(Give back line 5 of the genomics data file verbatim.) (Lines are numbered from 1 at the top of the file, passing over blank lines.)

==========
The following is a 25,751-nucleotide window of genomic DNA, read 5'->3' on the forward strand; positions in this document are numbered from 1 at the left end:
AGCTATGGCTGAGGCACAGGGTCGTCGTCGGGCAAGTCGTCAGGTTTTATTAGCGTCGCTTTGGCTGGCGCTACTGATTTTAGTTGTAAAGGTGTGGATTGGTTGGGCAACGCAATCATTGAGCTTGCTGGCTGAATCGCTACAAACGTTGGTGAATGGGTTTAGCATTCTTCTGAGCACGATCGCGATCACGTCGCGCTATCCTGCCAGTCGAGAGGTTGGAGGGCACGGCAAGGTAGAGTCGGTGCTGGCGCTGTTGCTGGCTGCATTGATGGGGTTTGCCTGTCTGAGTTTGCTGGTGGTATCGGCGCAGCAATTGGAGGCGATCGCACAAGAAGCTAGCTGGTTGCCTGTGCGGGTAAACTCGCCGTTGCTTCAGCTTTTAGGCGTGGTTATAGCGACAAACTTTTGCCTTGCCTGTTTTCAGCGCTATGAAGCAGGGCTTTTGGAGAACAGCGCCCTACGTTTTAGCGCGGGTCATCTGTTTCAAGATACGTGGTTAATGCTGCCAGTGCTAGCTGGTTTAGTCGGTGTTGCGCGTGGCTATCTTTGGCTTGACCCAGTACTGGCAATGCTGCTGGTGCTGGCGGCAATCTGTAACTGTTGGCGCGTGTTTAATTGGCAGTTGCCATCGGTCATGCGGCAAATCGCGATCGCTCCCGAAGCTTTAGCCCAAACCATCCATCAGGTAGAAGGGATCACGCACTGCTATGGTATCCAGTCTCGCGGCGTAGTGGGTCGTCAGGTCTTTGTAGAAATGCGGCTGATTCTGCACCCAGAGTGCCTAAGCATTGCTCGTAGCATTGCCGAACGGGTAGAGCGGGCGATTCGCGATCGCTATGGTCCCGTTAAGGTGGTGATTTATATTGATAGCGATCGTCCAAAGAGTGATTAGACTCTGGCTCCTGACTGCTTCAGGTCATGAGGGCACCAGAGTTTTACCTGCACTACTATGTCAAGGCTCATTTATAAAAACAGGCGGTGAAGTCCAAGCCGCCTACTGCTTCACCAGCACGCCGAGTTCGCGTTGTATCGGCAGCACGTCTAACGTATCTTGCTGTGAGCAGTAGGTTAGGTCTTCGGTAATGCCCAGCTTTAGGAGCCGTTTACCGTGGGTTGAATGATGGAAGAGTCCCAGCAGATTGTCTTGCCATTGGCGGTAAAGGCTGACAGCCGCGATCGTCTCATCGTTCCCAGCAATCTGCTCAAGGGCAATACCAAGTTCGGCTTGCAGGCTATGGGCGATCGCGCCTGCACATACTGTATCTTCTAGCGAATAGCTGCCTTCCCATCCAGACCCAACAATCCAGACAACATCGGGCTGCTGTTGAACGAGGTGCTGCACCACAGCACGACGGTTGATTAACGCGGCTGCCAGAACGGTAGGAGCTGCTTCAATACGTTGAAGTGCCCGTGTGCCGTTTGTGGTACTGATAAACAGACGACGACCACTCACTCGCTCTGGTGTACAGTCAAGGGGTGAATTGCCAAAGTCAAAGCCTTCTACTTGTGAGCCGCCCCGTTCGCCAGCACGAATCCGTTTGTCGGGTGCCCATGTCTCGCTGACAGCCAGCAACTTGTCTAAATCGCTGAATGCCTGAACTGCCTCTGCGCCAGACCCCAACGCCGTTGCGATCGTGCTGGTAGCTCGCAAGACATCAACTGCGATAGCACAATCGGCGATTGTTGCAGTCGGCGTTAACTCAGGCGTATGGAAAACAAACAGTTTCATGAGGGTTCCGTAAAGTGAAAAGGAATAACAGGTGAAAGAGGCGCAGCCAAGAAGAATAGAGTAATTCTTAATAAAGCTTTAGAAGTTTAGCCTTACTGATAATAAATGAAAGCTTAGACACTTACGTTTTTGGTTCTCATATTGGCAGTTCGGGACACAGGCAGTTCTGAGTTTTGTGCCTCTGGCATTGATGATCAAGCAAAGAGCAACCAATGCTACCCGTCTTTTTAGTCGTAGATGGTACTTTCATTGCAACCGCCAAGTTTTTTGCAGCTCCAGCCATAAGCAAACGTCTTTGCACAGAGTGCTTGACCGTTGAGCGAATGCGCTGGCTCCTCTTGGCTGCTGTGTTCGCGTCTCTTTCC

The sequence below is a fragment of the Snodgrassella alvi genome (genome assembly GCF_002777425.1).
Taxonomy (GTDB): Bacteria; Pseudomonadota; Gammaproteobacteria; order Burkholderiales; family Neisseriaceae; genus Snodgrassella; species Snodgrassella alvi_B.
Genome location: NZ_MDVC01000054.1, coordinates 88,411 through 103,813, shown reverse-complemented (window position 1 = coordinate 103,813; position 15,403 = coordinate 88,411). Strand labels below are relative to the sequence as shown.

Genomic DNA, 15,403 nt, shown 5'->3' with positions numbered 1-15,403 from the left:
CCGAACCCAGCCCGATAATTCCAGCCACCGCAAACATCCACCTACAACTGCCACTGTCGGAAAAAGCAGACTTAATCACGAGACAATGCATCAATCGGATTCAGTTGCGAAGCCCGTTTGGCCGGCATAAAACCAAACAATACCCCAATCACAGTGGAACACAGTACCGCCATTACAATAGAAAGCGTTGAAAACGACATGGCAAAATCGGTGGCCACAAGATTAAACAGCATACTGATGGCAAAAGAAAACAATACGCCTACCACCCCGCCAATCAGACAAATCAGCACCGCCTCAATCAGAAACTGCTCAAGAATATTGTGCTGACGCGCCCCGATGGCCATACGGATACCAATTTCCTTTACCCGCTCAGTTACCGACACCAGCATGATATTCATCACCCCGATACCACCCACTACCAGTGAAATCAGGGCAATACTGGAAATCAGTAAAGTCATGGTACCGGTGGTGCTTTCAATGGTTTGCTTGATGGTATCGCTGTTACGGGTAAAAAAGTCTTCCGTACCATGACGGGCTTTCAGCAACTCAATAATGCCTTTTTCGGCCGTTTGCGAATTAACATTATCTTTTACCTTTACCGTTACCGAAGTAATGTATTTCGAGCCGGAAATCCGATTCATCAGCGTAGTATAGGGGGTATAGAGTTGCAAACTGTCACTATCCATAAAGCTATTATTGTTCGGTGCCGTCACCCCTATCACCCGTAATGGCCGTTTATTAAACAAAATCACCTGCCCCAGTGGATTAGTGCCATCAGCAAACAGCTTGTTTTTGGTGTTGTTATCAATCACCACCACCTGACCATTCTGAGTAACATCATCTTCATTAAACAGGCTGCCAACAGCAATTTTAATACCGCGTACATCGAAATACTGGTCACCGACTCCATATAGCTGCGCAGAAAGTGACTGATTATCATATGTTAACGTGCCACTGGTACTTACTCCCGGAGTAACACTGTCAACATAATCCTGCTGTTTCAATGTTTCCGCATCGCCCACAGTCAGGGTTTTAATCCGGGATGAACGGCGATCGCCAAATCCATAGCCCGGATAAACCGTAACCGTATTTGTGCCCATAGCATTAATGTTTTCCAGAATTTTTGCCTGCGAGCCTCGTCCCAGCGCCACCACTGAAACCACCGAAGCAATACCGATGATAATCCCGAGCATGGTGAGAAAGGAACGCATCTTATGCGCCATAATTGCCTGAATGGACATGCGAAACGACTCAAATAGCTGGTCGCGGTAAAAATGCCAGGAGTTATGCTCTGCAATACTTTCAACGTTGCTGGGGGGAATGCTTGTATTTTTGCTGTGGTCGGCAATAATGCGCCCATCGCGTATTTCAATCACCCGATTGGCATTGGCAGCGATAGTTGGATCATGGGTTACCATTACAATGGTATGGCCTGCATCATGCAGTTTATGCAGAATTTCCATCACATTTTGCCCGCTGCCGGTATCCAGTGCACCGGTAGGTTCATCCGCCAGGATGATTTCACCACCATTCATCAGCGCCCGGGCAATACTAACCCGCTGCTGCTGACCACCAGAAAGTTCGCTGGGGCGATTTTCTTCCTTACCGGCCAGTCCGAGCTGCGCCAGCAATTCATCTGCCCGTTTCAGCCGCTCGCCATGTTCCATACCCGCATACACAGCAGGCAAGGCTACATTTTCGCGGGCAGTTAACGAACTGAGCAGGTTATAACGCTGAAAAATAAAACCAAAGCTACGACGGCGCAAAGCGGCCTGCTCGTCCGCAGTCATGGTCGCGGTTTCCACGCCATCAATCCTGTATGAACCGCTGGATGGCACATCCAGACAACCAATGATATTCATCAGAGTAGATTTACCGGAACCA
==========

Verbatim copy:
Genome location: NZ_MDVC01000054.1, coordinates 88,411 through 103,813, shown reverse-complemented (window position 1 = coordinate 103,813; position 15,403 = coordinate 88,411). Strand labels below are relative to the sequence as shown.